Organ Sparing Surgery for Bladder Cancer Feasible
Sparing gynecologic organs appears to result in good oncologic outcomes, voiding function
THURSDAY, June 10 (HealthDay News) -- Gynecologic organ sparing procedures for the surgical treatment of bladder cancer appear to be feasible, with acceptable oncologic outcomes and voiding function, according to research published in the June issue of Urology.
Takuya Koie, M.D., of Hirosaki University in Japan, and colleagues studied data on 30 female bladder cancer patients who underwent radical cystectomy and U-shaped ileal neobladder substitution to determine oncologic outcomes and voiding capabilities.
During the median follow-up of 35.7 months, six patients died, one of whom had a local recurrence and five of whom had distant metastasis. The researchers found that maximum neobladder pressure improved significantly from three months to 12 months following the procedure, as did maximal urethral closure pressure. The capacity of the ileal neobladder also increased over that time, from 204 mL to 311 mL. None of the patients required catheterization to deal with residual urine, and 80 percent of the patients stayed dry night and day.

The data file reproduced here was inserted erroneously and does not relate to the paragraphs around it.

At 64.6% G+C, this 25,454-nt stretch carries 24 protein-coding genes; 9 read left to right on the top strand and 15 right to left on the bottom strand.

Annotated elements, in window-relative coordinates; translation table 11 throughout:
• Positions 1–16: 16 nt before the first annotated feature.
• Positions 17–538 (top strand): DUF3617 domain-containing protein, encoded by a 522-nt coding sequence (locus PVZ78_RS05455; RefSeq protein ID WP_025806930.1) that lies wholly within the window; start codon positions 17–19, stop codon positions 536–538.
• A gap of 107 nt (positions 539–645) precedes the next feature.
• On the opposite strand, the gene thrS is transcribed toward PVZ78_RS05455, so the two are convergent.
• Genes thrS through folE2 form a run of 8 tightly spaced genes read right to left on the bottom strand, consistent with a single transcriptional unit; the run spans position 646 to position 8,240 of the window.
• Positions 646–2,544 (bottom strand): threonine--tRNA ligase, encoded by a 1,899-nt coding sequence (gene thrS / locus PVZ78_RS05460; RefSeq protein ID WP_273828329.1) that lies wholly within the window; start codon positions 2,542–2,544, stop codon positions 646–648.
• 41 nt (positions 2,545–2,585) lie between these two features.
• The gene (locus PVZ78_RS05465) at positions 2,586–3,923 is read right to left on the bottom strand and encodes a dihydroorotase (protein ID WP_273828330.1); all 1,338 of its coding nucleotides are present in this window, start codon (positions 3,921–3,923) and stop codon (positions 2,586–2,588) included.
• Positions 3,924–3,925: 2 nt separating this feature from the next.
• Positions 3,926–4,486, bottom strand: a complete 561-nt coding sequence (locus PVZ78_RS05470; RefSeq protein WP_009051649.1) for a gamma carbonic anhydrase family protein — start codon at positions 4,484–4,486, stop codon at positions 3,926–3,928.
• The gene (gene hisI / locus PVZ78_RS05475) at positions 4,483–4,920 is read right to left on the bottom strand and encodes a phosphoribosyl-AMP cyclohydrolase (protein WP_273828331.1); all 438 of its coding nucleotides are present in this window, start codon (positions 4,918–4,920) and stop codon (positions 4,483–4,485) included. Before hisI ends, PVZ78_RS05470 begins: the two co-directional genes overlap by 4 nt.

"Orthotopic neobladder reconstruction with preservation of gynecologic organs is feasible for female bladder cancer patients. Although the follow-up period was not long, the present technique provided acceptable oncological outcome and voiding function," the authors write.